Marion Barry was Chocolate City. During his four terms as mayor of the nation’s capital, he presided over the District of Columbia like a flamboyant monarch. He was the face and swagger of African-American empowerment and pride — and its beneficiaries nearly always forgave him for his failings.
Barry did not, however, die in Chocolate City.
When he collapsed and died on Sunday, he departed a D.C. that has been undergoing a seismic shift in its racial makeup, prosperity and place in our country.
The scales of the city tipped two years ago, around the time that D.C.’s Deputy Prime Minister of Music, go-go Godfather Chuck Brown, died. Barry and Brown: You can’t find more potent end-of-an era symbols than these.
After Brown left life’s stage and a Trader Joe’s opened near the epicenter of the 1968 riots, Chocolate City has been recreating its identity as Latte Land. And this new D.C. is home to a scandal just as shocking as the crack hit Barry took in a hotel room in 1990.
About 1,000 people move into the city every month. Most of them are white, young, childless and relatively affluent. To them, Chocolate City is a craft brewery with a Mister Mayor stout flavored with marionberries. And Barry himself was a hilarious punch line.
What’s forgotten in the caricature of Barry was the city he helped create — a place of opportunity for African Americans on every rung of the economic ladder, a place where the shop owners, the police officers, the teachers, the council members were black.
But in recent years, as the city’s population shifted and many middle-class black residents moved to Prince George’s County in Maryland, Chocolate City gave way to the Two Washingtons and the kind of gap between rich and poor that we associate with developing countries.
You can see it on the eastern edge of Capitol Hill, where Barry lived when he was elected mayor for the first time in 1978. The block — once almost entirely black — is now home to lots of young, white professionals and their families. It’s where I take my kids to lacrosse practice and my dog to play at the fenced-in dog park.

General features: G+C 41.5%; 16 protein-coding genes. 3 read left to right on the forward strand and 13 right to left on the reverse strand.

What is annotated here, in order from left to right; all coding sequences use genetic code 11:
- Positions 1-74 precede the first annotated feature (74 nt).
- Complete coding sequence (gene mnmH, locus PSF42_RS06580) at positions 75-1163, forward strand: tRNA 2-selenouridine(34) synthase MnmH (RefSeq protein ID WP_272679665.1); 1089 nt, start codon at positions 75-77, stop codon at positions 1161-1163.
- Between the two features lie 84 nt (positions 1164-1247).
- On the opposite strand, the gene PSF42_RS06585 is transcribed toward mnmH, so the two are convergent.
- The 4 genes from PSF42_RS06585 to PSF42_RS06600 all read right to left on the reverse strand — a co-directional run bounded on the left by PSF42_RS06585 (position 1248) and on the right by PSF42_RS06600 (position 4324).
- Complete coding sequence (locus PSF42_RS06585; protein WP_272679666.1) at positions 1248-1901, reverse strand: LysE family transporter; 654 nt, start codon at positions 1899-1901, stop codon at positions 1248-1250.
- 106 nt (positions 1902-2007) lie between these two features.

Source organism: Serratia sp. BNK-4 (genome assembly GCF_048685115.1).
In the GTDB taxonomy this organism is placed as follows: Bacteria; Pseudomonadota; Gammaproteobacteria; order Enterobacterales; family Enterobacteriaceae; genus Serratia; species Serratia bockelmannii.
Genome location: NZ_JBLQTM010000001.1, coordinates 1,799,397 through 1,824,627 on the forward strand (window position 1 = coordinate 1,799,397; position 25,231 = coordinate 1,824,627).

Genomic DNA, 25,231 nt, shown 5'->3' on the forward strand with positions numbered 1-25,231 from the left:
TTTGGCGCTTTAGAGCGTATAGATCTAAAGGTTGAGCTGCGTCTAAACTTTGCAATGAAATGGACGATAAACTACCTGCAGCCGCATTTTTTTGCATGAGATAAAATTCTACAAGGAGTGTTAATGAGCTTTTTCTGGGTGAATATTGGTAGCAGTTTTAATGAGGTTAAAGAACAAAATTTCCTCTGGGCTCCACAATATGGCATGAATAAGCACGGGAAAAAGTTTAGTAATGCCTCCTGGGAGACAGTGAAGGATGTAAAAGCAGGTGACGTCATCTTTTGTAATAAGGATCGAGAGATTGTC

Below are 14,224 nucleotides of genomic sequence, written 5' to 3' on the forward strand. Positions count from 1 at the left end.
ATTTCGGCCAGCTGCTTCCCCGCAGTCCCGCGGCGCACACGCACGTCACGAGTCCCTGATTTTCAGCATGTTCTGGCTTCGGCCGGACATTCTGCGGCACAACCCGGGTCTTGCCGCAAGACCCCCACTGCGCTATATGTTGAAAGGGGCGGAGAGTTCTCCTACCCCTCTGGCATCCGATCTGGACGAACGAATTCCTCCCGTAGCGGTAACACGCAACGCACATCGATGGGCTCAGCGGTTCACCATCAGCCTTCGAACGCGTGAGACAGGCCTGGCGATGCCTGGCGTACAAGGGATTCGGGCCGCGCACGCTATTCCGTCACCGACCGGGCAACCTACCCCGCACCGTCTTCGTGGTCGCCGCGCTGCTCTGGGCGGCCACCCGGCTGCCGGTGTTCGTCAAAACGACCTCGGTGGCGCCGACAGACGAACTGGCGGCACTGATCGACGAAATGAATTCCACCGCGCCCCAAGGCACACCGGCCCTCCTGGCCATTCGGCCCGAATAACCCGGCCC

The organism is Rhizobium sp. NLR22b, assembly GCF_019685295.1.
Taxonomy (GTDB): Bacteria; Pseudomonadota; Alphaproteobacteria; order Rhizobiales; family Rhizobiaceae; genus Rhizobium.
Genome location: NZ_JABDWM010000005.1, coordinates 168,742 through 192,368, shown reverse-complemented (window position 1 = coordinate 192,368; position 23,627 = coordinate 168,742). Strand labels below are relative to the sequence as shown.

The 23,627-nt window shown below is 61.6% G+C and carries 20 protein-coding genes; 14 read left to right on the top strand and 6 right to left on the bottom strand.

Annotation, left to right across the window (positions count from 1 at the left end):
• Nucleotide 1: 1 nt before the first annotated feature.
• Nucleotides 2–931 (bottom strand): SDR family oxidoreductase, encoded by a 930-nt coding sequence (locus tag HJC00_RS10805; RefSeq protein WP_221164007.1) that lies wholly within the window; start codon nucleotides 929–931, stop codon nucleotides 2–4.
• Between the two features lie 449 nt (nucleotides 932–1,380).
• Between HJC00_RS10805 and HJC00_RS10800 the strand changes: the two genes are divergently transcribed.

The new D.C. is there, and it’s on H Street NE and 14th Street NW, where barber shops and struggling mom-and-pop stores have been replaced by fancy new boutiques, glamorous restaurants and expensive condos.
Meanwhile, east of the Anacostia River, longtime residents suffer and struggle. This is the Washington of Relisha Rudd, the missing 8-year-old who spent almost two years in an abandoned hospital filled with hundreds of homeless children and their families before she vanished. There, in the ward which Barry represented on the D.C. Council, poverty has become ever more concentrated and residents have become ever more desperate.
This is where unemployment is 17.7 percent, compared to 8.1 percent in the rest of the city. This is where there are only four grocery stores, compared to 11 in mostly white, affluent Northwest D.C. This is where half the children live in poverty, half the families don’t have a car and more than 42,000 people are on food stamps.
At a recent council hearing, as I was talking to a woman who used to live in Barry’s ward until she and her child landed in a homeless shelter, she squealed and jumped up in the middle of our interview.
“It’s him!” she gasped. I turned around expected Drake or President Obama. It was Barry. The woman was aglow.
Barry took the dais and spoke passionately about the way she and others have been left behind, how they need affordable housing and good jobs. The people in his own, smaller and more desperate version of Chocolate City.
After the city finishes mourning Barry, it will inaugurate a new mayor, Muriel Bowser, who will have to find a way to address the disparities between the Two Washingtons. More children are living in poverty today than they were 25 years ago, when the crack epidemic was raging and Barry went to jail.
This stark divide between the haves and the have-nots is the real scandal in the nation’s capital. The District’s leaders, who will be praising Barry’s legacy in the weeks to come, have to get to work and find a way to bridge those inequities, making this one city of opportunity and prosperity for everyone.
Petula Dvorak is a Washington Post Metro columnist.
© 2014, The Washington Post